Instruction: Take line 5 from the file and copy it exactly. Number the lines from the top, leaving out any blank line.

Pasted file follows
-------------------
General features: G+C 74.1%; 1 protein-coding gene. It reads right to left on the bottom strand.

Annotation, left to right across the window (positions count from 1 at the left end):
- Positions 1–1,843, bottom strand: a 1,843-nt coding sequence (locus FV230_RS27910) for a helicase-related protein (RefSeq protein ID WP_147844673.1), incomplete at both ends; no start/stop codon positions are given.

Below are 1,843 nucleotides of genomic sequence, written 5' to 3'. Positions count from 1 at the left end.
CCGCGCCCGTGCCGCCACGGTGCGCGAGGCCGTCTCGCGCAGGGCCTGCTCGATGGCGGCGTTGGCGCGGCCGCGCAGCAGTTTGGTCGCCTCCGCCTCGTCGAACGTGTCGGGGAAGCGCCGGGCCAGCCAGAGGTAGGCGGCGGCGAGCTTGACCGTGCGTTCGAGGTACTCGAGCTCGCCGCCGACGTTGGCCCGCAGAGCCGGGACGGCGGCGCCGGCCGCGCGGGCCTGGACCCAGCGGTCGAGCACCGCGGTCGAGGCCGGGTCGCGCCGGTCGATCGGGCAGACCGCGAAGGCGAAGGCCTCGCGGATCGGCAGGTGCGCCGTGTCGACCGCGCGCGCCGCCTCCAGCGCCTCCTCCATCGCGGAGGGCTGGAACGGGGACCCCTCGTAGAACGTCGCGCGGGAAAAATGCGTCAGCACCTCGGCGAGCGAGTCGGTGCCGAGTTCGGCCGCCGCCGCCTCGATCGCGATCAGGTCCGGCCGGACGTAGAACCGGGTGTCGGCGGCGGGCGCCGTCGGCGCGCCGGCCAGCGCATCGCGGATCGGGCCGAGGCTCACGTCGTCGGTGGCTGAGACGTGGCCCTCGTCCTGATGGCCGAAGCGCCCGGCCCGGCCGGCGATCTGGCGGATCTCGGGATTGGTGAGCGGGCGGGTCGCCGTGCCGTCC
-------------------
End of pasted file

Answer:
CCGCGCCCGTGCCGCCACGGTGCGCGAGGCCGTCTCGCGCAGGGCCTGCTCGATGGCGGCGTTGGCGCGGCCGCGCAGCAGTTTGGTCGCCTCCGCCTCGTCGAACGTGTCGGGGAAGCGCCGGGCCAGCCAGAGGTAGGCGGCGGCGAGCTTGACCGTGCGTTCGAGGTACTCGAGCTCGCCGCCGACGTTGGCCCGCAGAGCCGGGACGGCGGCGCCGGCCGCGCGGGCCTGGACCCAGCGGTCGAGCACCGCGGTCGAGGCCGGGTCGCGCCGGTCGATCGGGCAGACCGCGAAGGCGAAGGCCTCGCGGATCGGCAGGTGCGCCGTGTCGACCGCGCGCGCCGCCTCCAGCGCCTCCTCCATCGCGGAGGGCTGGAACGGGGACCCCTCGTAGAACGTCGCGCGGGAAAAATGCGTCAGCACCTCGGCGAGCGAGTCGGTGCCGAGTTCGGCCGCCGCCGCCTCGATCGCGATCAGGTCCGGCCGGACGTAGAACCGGGTGTCGGCGGCGGGCGCCGTCGGCGCGCCGGCCAGCGCATCGCGGATCGGGCCGAGGCTCACGTCGTCGGTGGCTGAGACGTGGCCCTCGTCCTGATGGCCGAAGCGCCCGGCCCGGCCGGCGATCTGGCGGATCTCGGGATTGGTGAGCGGGCGGGTCGCCGTGCCGTCC